Those working to promote the human rights of others, often putting their own lives at risk in the process, are being honoured by the EU on 10 December - Human Rights Day.
A declaration issued by High Representative Catherine Ashton offers support to ‘these courageous individuals' working ‘to put an end to human rights violations wherever they occur around the world'.
The individuals and groups that promote and protect universally-recognised human rights and freedoms are known as human rights defenders. They seek the promotion and protection of civil and political rights, as well as the promotion, protection and attainment of economic, social and cultural rights.
The UN is highlighting a few of those devoting their lives to doing just that. The individuals include people fighting for the protection of prisoners' rights; the rights of lesbian, gay, bisexual and transgender people; the rights of indigenous peoples; and a monk using modern technology to document the suffering caused by land grabs.
Events around the EU and elsewhere will mark Human Rights Day. In Brussels a debate involving campaigners will follow a showing of the film ‘Children of War'.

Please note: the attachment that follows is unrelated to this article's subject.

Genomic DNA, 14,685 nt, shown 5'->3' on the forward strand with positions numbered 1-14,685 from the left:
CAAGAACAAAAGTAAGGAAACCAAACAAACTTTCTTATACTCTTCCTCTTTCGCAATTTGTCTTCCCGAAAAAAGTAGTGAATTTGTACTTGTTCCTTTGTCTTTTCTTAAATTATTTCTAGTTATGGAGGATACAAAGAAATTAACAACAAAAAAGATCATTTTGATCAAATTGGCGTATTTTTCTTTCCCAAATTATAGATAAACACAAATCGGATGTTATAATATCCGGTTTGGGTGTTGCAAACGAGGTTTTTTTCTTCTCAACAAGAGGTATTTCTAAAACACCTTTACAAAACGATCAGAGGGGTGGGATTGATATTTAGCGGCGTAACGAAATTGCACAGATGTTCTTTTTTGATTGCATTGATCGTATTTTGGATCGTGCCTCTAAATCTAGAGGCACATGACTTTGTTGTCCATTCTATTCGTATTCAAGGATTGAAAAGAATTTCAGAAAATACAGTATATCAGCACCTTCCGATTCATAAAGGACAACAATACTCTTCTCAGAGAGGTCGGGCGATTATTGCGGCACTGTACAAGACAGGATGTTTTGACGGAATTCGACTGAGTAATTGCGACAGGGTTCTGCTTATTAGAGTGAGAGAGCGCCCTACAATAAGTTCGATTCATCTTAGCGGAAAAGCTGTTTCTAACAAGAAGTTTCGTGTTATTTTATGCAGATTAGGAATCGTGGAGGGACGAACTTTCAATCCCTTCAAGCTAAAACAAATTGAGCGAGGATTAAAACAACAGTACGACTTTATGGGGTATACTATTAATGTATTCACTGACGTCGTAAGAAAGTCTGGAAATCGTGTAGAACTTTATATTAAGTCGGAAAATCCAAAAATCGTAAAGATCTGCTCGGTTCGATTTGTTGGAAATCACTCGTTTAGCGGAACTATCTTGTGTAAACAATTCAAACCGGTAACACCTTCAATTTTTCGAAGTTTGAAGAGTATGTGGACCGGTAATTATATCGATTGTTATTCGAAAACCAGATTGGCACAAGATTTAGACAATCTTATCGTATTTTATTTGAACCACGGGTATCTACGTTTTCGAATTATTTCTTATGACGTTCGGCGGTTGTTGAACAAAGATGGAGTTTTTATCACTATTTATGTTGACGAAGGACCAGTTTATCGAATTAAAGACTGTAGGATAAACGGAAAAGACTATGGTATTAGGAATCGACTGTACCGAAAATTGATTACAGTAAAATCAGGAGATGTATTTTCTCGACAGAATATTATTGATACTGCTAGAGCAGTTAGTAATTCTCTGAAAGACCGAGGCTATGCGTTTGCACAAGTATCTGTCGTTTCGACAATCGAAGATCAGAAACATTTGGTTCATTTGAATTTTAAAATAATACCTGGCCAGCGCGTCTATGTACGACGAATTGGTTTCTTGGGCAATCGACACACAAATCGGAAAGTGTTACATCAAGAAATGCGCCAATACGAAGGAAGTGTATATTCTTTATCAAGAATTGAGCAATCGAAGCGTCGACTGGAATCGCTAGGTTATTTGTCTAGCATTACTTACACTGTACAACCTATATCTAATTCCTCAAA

In Tajikistan a series of seminars will take place, co-funded by the EU, while in Nigeria, EU representatives will visit the country's human rights commission. Colombian human rights organisations and defenders have been invited to the EU Delegation on the 10 December, and a celebration of human rights in Israel is co-funded by the EU Delegation there.
With a budget of €1.1 billion for the period 2007-2013, the ‘European Instrument for Democracy and Human Rights' is used to support non-governmental organisations campaigning for the protection and promotion of human rights. Some €40 million is set aside specifically for supporting human rights defenders. In 2010 alone, more than 150 individuals at high risk have received such support.